A newly published study led by Alejandro Berlin, MD, a UToronto radiation oncologist, has shown that low-risk prostate cancer patients, spouses and undiagnosed men favor renaming Gleason 6 (Grade Group 1) as a noncancer.
Also, the study found that use of a noncancer label boosted the selection of active surveillance (AS), close monitoring of lesions and avoiding aggressive, potentially life-altering treatments. (Life-altering refers to the risks for impotence and incontinence.)
The Berlin 14—of which I am a member—asked healthy patients (194), partners (159), and Grade Group 1 (Gleason 6) patients (159) their thoughts on “labeling” low-risk prostate cancer as a noncancer.
The study, which appears in the Journal of the National Cancer Institute, explores how the “cancer” label impacts perceptions of low-risk Gleason 6 in healthy patients, patients diagnosed with Gleason 6 and spouses of patients.
A “discrete choice experiment,” derived from the marketing world, was conducted in which subjects were presented with existing and proposed paradigms and then asked to choose. In this case, cancer and adenocarcinoma labels were compared to noncancer labels, such as prostatic acinar neoplasm of low malignant potential (PAN-LMP), prostatic acinar neoplasm of uncertain malignant potential prostatic acinar neoplasm of uncertain malignant potential (PAN-UMP), and neoplasm, tumor or growth. (See below.)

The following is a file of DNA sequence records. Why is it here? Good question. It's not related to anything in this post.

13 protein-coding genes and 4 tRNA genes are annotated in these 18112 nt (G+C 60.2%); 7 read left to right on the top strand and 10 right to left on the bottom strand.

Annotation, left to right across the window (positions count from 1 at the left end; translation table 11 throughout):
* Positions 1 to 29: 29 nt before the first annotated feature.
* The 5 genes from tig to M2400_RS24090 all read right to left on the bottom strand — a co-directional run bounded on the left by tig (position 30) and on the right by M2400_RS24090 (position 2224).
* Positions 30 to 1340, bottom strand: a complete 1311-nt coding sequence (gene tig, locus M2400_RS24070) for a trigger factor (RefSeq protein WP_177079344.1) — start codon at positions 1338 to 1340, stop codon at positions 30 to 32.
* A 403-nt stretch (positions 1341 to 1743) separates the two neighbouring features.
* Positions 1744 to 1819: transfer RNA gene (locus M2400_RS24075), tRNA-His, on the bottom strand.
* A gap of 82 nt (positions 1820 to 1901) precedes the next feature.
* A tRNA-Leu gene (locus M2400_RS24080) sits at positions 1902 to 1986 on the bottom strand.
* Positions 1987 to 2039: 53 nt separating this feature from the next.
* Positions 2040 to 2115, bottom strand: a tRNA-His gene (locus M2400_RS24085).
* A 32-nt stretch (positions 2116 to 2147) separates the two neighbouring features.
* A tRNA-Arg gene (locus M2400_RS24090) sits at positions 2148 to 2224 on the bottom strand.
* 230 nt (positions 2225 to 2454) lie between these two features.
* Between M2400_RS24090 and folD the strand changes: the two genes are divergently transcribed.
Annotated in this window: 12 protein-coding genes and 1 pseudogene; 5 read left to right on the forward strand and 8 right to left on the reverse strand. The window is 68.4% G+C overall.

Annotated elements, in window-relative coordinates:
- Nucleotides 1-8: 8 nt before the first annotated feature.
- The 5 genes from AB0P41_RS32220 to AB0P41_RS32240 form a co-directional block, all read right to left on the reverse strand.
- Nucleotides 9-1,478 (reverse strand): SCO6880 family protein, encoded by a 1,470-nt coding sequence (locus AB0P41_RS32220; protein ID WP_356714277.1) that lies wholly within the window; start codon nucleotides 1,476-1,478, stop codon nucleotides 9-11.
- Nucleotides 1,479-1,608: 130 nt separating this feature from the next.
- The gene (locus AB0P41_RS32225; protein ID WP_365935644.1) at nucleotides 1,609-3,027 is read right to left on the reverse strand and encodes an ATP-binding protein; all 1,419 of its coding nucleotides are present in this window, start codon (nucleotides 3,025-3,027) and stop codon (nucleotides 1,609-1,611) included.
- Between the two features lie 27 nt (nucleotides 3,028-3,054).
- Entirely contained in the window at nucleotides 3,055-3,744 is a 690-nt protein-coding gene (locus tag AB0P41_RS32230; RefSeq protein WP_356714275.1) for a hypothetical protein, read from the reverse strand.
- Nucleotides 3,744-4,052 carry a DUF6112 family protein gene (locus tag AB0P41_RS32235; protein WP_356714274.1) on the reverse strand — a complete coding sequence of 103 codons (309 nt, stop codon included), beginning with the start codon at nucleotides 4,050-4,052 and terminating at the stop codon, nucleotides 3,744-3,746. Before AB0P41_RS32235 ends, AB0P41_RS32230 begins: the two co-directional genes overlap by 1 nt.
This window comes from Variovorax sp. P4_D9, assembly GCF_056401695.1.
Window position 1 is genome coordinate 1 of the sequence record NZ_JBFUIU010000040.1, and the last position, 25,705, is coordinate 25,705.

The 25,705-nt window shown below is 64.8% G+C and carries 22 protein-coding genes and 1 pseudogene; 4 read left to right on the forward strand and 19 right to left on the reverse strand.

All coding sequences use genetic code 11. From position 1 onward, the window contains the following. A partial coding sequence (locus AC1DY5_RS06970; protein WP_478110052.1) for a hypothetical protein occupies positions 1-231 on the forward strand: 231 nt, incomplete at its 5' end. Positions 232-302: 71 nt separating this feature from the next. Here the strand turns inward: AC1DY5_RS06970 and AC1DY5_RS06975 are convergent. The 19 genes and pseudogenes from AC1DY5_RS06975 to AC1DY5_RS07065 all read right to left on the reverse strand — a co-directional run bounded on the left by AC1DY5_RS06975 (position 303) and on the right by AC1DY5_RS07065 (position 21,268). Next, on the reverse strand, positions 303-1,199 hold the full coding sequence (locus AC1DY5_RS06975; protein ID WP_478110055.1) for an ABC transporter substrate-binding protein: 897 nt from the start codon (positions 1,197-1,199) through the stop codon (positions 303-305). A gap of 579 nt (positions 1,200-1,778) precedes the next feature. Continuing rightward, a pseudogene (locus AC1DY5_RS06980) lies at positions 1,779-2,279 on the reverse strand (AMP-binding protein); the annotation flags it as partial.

Researchers report: “Across cohorts (194 healthy men, 159 partners, and 159 patients), non-cancer labels PAN-LMP or PAN-UMP and neoplasm, tumor or growth were favored over adenocarcinoma and cancer (p < 0.01), respectively. Switching adenocarcinoma and cancer labels to PAN-LMP and growth, respectively, increased AS choice by up to 17%: healthy men (15% [95CI 10-20%], from 76% to 91%, p < 0.001), partners (17% [95CI 12-24%], from 65% to 82%, p < 0.001) and patients (7% [95CI 4-12%], from 75% to 82%, p = 0.063)
The researchers explained: “A disease can be innocuous, but labeling is not. To most people, the word ‘cancer; conveys an aggressive and lethal malady, with subsequent emotional responses that may be amplified and mismatched to its oncological risk.”
I can personally vouch for those reactions to the “C-word” and from conversations with other patients. Even if a urologist says we have been diagnosed with a low-risk Gleason 6 cancer, we tend to focus on the word CANCER.